“You have broken faith,” he said. “Roll a large stone over here at once.” 34 Then he said, “Go out among the men and tell them, ‘Each of you bring me your cattle and sheep, and slaughter them here and eat them. Do not sin against the Lord by eating meat with blood still in it.’”

So everyone brought his ox that night and slaughtered it there. 35 Then Saul built an altar to the Lord; it was the first time he had done this.

36 Saul said, “Let us go down and pursue the Philistines by night and plunder them till dawn, and let us not leave one of them alive.”

“Do whatever seems best to you,” they replied.

But the priest said, “Let us inquire of God here.”

37 So Saul asked God, “Shall I go down and pursue the Philistines? Will you give them into Israel’s hand?” But God did not answer him that day.

38 Saul therefore said, “Come here, all you who are leaders of the army, and let us find out what sin has been committed today. 39 As surely as the Lord who rescues Israel lives, even if the guilt lies with my son Jonathan, he must die.” But not one of them said a word.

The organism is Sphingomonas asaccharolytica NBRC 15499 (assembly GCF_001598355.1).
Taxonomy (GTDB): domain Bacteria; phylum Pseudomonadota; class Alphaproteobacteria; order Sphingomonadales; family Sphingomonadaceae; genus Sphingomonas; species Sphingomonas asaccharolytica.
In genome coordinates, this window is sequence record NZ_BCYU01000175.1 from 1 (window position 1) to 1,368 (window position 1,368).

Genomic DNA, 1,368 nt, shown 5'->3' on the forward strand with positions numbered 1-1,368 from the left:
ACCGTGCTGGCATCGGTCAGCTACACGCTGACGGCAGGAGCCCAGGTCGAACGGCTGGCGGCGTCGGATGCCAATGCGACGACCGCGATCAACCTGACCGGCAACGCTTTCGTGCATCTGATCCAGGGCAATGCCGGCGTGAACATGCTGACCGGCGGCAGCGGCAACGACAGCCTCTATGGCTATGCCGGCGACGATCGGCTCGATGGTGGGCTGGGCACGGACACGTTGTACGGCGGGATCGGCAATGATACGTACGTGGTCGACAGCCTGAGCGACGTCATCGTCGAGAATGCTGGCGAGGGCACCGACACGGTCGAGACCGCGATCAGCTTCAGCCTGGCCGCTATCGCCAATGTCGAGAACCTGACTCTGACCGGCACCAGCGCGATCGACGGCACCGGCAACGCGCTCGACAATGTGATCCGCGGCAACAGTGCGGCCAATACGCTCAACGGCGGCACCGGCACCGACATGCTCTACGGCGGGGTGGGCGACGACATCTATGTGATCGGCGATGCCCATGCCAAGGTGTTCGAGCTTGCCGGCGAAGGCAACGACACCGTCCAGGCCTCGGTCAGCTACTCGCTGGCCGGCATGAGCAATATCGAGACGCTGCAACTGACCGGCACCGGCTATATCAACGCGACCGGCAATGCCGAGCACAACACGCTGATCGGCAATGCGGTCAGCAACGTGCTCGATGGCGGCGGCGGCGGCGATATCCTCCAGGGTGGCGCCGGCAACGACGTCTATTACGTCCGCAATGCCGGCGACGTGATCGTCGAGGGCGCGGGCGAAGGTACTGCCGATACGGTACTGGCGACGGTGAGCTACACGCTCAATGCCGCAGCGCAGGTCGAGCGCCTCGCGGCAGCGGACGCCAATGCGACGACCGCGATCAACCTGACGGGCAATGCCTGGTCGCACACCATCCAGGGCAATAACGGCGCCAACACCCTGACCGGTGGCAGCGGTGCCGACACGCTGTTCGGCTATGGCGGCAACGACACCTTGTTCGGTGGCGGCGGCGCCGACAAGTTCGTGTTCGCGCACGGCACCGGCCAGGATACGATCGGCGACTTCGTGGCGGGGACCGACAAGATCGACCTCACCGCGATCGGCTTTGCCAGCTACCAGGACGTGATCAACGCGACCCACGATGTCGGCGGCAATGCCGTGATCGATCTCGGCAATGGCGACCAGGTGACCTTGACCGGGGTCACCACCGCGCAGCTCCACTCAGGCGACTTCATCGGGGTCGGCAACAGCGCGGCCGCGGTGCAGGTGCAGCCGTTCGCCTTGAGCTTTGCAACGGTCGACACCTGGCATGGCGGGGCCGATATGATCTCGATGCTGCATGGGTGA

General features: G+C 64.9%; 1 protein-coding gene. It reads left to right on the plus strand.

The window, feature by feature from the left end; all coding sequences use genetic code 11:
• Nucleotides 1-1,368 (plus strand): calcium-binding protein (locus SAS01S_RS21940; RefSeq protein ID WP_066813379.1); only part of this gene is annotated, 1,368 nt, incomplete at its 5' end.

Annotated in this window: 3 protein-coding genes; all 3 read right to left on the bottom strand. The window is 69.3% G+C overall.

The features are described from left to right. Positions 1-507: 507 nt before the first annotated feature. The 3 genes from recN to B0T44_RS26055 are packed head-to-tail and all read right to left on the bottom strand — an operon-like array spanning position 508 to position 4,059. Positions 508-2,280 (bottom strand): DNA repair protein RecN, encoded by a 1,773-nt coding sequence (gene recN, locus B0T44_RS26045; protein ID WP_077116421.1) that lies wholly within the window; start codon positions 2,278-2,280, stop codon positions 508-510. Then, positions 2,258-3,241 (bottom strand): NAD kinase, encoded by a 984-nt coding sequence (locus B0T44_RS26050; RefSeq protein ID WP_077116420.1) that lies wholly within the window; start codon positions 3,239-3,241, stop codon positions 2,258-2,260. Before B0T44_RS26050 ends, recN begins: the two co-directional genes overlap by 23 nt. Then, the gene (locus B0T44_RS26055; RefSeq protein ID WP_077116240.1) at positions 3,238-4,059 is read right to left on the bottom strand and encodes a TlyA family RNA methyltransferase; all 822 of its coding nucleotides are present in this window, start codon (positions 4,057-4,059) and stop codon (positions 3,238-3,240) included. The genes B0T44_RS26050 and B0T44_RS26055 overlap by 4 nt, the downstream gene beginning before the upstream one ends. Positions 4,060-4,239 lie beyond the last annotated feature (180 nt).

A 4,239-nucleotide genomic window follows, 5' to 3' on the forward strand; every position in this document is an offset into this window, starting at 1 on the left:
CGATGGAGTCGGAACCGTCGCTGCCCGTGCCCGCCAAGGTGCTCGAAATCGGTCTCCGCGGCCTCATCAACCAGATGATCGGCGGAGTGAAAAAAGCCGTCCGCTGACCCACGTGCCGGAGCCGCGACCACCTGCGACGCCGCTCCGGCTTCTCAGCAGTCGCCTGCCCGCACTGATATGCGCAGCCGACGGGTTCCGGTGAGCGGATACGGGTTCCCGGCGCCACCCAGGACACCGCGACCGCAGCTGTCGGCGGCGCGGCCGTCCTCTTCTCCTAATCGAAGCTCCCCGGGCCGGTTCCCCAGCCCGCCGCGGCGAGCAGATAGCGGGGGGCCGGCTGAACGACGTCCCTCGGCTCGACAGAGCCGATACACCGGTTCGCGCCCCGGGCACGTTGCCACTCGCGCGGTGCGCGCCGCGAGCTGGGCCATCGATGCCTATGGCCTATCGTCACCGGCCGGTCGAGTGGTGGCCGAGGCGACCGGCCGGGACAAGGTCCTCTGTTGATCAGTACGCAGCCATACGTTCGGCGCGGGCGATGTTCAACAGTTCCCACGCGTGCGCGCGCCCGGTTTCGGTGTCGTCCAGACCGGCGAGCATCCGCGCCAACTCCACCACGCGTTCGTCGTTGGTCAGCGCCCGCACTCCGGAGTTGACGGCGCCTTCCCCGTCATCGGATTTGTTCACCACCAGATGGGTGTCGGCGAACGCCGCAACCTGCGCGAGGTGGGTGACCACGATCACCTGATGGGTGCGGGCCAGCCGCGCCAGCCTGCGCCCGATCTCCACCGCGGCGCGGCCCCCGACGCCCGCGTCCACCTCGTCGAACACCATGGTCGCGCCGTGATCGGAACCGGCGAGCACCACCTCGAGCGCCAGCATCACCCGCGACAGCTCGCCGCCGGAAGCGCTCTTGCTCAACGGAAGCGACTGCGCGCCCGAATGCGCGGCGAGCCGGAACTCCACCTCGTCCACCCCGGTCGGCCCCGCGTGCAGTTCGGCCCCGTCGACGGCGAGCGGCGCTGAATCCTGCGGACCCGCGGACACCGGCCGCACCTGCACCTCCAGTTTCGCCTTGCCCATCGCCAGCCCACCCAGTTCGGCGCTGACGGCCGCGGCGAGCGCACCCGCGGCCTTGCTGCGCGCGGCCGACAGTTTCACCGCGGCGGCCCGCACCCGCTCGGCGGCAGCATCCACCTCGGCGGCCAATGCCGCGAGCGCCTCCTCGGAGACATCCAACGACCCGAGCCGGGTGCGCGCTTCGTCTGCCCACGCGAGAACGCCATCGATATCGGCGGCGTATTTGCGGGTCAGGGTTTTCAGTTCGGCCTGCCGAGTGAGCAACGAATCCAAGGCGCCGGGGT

40 Saul then said to all the Israelites, “You stand over there; I and Jonathan my son will stand over here.”

“Do what seems best to you,” they replied.

41 Then Saul prayed to the Lord, the God of Israel, “Why have you not answered your servant today? If the fault is in me or my son Jonathan, respond with Urim, but if the men of Israel are at fault,[d] respond with Thummim.” Jonathan and Saul were taken by lot, and the men were cleared. 42 Saul said, “Cast the lot between me and Jonathan my son.” And Jonathan was taken.

43 Then Saul said to Jonathan, “Tell me what you have done.”

So Jonathan told him, “I tasted a little honey with the end of my staff. And now I must die!”

44 Saul said, “May God deal with me, be it ever so severely, if you do not die, Jonathan.

45 But the men said to Saul, “Should Jonathan die—he who has brought about this great deliverance in Israel? Never! As surely as the Lord lives, not a hair of his head will fall to the ground, for he did this today with God’s help.” So the men rescued Jonathan, and he was not put to death.